Electroshock therapy “sounds a lot worse than it is,” Tumblr phenomenon The Frogman assures me over Skype.
That’s because when the shocks hit you, you’re already deep in artificial sleep. You never feel the seizures, the electricity coursing through your brain. The worst thing that happens? You forget some things. Maybe a lot of things, actually—you can’t actually know what’s been wiped from your memory, after all.
“Honestly, it’s like taking a nap,” The Frogman says. ”You wake up and it’s done.”
The Frogman is Benjamin Grelle, a serial Web humorist whose office, studio, and home is the basement of his parents’ four-bedroom home in St. Louis, Missouri. From there, Grelle has built a Tumblr empire of sorts, based on Photoshop mash-ups and animated GIFs of kittens, corgis, and, more often than not, Grelle himself, adorned in his trademark bear hat and chinchilla-sized beard.
Seen the GIF of a guy stabbing himself in the eye with Men In Black-style sunglasses? That’s The Frogman.
Grelle admits he’s almost a living stereotype of the Internet famous. He describes himself as “overweight.” He’s 30 years old and single; he dropped out of college at 18, and he can’t hold a regular job. Yet he’s amassed a Tumblr following of 70,000, quite literally from that bed in his parent’s basement.
Grelle’s living arrangements and employment troubles are almost entirely out of his control, however. He suffers from a poorly-understood disease with no known cure. Chronic fatigue syndrome traps Grelle in a prison of inertia.
“It’s like trying to power a house on a car battery,” Grelle says of his condition. “You have to be really selective on how you use your energy and how you conserve it.”
It wasn’t always that way. The fatigue didn’t hit until Grelle was around 18. Before then, he had just as much energy as any other teenager.
By the eighth grade, in fact, he’d already created his first comedy publishing empire. Using his family’s bubble jet printer as a kind of toy printing press, Grelle produced a popular newsletter he passed around school. It was called “Bob’s Commentary.” The name came from a comedic alter ego he’d invented, Bob the Frog. The name, and the comedic identity, stuck.
During Grelle’s senior year of high school, however, the fatigue started to creep into his muscles, bones, and mind. But he kept going. He enrolled in the University of Missouri–Kansas City and began studying theater. Three months into his freshman year, he abruptly dropped out.
“I can’t do this anymore,” he recalls telling his parents. “I’m just so tired.”
No one knew what was wrong with him, and most doctors wrongly assumed he suffered from depression. For about half a decade they experimented on him, asking him to try over 30 types of depression medications. None worked. Then, they tried shock therapy. That didn’t work, either.
Forced out of school Grelle still tried to pursue his stand-up comedy dream, performing at open mic nights at various bars and coffee shops around St. Louis. In 2002, just when he felt like he was “getting the hang of it,” he says it became harder and harder to perform. He had to stop.
“That was my dream all along,” he says, “to be a famous stand up comedian.”
That’s when what he calls the “real depression” set in. “For a long time I crawled up into a ball and did nothing,” he says.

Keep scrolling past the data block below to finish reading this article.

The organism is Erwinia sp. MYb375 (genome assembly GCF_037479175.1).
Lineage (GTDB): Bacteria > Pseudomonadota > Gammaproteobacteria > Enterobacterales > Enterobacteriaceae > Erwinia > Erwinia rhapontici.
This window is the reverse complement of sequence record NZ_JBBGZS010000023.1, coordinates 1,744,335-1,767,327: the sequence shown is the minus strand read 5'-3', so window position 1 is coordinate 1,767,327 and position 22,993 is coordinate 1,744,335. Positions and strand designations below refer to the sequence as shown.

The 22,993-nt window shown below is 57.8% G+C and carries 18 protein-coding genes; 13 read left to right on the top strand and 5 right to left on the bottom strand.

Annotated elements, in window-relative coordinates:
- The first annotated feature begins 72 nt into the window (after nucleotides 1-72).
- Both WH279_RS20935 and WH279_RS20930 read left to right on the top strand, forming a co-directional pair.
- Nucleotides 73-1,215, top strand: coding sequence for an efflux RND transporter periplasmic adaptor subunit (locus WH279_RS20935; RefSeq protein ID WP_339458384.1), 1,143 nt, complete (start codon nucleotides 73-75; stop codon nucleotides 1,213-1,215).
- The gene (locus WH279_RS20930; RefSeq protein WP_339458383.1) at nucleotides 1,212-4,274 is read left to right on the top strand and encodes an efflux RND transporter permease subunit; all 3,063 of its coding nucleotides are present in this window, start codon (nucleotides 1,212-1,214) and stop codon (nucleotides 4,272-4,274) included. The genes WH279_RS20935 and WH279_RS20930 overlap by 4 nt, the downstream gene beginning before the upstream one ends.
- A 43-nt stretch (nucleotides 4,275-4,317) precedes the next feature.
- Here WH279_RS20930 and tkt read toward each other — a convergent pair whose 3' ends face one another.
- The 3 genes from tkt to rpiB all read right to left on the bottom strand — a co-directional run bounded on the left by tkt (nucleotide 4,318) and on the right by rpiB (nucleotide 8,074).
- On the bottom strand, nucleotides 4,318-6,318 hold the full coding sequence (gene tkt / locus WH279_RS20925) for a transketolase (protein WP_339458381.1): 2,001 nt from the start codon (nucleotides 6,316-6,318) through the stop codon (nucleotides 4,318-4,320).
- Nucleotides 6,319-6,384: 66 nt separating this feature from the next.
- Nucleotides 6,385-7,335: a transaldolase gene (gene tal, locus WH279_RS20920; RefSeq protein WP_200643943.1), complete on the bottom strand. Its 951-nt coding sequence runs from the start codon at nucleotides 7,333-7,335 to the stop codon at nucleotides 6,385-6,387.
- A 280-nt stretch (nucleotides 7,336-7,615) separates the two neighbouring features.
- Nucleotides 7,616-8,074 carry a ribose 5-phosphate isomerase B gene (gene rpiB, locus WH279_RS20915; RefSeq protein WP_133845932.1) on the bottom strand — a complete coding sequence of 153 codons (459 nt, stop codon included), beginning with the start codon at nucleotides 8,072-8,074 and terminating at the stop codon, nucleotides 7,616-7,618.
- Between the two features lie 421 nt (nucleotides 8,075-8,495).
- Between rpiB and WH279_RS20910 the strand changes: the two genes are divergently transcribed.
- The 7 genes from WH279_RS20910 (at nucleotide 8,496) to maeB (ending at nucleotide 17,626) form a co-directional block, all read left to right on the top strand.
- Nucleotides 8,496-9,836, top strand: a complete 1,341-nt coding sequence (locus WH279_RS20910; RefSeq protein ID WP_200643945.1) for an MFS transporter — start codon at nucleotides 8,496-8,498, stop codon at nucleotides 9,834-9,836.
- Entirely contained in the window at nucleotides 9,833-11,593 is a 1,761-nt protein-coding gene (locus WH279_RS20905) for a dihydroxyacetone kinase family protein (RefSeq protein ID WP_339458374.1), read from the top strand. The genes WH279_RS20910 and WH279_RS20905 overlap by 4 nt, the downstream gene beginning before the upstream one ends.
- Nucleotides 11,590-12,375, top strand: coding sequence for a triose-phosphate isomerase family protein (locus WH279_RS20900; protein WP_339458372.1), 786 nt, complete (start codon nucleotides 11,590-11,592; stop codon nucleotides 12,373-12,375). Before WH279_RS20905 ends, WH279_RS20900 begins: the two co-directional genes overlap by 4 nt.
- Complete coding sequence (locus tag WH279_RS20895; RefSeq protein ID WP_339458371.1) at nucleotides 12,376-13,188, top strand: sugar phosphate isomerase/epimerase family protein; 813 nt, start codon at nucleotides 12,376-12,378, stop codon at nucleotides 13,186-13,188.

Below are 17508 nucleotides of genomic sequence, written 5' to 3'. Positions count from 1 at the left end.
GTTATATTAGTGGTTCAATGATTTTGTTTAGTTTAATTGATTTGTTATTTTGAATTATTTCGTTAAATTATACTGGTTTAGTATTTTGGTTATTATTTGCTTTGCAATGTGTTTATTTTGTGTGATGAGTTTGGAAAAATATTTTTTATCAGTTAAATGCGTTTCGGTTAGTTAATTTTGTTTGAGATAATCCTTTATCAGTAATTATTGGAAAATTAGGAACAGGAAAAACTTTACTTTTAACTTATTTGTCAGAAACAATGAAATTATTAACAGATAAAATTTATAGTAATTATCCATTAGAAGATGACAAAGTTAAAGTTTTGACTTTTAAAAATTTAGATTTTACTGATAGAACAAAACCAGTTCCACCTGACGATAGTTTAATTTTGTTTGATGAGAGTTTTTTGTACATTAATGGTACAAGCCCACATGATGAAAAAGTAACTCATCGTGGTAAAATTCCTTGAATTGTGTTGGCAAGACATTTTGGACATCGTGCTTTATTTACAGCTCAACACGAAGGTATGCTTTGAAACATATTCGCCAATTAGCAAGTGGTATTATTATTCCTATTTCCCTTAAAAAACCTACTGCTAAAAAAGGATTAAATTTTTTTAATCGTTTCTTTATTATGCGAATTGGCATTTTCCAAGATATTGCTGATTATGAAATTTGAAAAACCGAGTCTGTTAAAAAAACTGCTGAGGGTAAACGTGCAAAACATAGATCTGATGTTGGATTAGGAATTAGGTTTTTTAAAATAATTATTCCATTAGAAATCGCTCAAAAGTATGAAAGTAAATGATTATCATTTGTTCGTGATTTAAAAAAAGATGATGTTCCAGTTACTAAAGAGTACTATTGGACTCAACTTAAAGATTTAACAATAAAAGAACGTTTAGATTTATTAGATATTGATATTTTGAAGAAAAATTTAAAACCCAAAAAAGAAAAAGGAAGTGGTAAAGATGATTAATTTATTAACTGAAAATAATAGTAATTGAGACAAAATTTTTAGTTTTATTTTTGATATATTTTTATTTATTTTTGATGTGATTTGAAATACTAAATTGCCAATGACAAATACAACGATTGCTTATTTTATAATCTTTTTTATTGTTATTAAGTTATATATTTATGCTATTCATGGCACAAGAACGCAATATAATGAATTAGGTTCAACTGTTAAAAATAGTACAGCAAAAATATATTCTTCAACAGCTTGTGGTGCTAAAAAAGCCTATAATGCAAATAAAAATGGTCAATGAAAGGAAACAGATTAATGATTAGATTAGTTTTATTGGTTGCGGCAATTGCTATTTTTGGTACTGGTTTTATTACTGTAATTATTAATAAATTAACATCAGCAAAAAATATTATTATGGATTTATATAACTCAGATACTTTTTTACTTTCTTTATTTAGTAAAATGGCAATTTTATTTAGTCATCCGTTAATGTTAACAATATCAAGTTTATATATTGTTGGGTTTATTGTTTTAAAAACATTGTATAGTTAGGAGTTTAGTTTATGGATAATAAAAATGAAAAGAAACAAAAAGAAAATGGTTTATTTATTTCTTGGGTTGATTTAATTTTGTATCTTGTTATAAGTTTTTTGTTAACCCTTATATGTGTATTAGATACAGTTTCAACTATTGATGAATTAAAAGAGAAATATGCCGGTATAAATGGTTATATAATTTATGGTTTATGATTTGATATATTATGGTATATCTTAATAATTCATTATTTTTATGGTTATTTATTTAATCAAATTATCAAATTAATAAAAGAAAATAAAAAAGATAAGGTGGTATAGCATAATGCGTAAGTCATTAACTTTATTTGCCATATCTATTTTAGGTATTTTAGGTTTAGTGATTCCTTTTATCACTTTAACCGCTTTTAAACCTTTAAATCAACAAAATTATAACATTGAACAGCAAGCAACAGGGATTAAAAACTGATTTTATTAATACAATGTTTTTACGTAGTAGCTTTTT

In 2005, his doctor finally concluded he suffered from chronic fatigue. According to the National Institute of Health, patients’ prognoses varies widely, with some people recovering in months and others suffering their whole lives.
For Grelle, there was little to alleviate the fatigue--and the accompanying mental anguish.
Then, in 2009, Grelle started playing around on Tumblr. The blogging service was a great place to experiment with his unique brand of humor and to develop what would later become his signatures—splicing himself into animated GIFs or creating Internet-meme mash-ups.
It took him three months to reach 300 followers. “If I had 30 people visiting my site it was a good day,” Grelle says. “I started this as from scratch as you can get.” His mother was his first and biggest fan. She created her own account on Tumblr just to reblog and “heart” his posts.
“They’re my best friends and amazing roommates and awesome parents,” Grelle says of his parents.
The Frogman’s first traffic spike came from a link from The Daily What in December, 2009. Other links from big sites followed. The momentum started to build. Soon social news site Reddit’s r/funny section took a liking to his work, and starting sending him massive amounts of traffic.
Earlier this month, BuzzFeed called Grelle “one of the most charming people on Tumblr” and named The Frogman one of the top 90 Tumblr blogs of 2011.
Grelle now averages about 30,000 page views a day; 200,000 when one of his posts goes viral. This month, he hit 1 million page views for the time. He’s still a little short of his ultimate goal, however: turning the The Frogman into his full-time job. If things keep going the way they have been, he thinks he’ll reach that goal in a year or two.
From the cushion of his bed in his parents basement, Grelle has realized his dream of working as a stand-up comedian—albeit through the filter of a computer screen and a little imagination.
“I want it to seem like it’s me performing to the audience,” Grelle says, “[Tumblr] notes and pageviews are kind of like laughs.”
He never required shock treatment or those 30 types of depression drugs. All Grelle needed to feel better was a bear hat, sunglasses, corgis—and Tumblr.
“The response I’ve gotten from this,” Grelle says, pausing mid-sentence to conserve energy, “the love from all the people it’s changed my life. I was a depressed lump before this. Everyday I get dozens of messages of people saying wonderful things. It gets you through the days.”